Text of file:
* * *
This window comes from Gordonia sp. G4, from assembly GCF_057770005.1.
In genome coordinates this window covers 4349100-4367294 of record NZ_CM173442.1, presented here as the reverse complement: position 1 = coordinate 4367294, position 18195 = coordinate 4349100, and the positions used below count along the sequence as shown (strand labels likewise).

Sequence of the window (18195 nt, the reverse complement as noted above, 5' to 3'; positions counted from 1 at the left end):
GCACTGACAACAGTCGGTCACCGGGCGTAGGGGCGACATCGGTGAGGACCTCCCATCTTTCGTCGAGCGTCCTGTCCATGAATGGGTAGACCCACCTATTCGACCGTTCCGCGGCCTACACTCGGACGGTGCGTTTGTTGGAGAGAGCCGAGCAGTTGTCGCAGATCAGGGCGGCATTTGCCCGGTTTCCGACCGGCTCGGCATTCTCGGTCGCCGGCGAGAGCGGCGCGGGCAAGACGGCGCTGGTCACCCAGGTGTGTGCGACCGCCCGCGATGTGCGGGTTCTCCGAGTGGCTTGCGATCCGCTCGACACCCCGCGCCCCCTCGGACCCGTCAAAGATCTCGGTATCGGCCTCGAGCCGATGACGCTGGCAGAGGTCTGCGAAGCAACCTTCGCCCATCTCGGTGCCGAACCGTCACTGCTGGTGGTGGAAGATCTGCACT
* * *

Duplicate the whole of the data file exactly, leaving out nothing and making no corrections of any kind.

This window comes from Gordonia sp. G4, from assembly GCF_057770005.1.
In genome coordinates this window covers 4349100-4367294 of record NZ_CM173442.1, presented here as the reverse complement: position 1 = coordinate 4367294, position 18195 = coordinate 4349100, and the positions used below count along the sequence as shown (strand labels likewise).

Sequence of the window (18195 nt, the reverse complement as noted above, 5' to 3'; positions counted from 1 at the left end):
GCACTGACAACAGTCGGTCACCGGGCGTAGGGGCGACATCGGTGAGGACCTCCCATCTTTCGTCGAGCGTCCTGTCCATGAATGGGTAGACCCACCTATTCGACCGTTCCGCGGCCTACACTCGGACGGTGCGTTTGTTGGAGAGAGCCGAGCAGTTGTCGCAGATCAGGGCGGCATTTGCCCGGTTTCCGACCGGCTCGGCATTCTCGGTCGCCGGCGAGAGCGGCGCGGGCAAGACGGCGCTGGTCACCCAGGTGTGTGCGACCGCCCGCGATGTGCGGGTTCTCCGAGTGGCTTGCGATCCGCTCGACACCCCGCGCCCCCTCGGACCCGTCAAAGATCTCGGTATCGGCCTCGAGCCGATGACGCTGGCAGAGGTCTGCGAAGCAACCTTCGCCCATCTCGGTGCCGAACCGTCACTGCTGGTGGTGGAAGATCTGCACT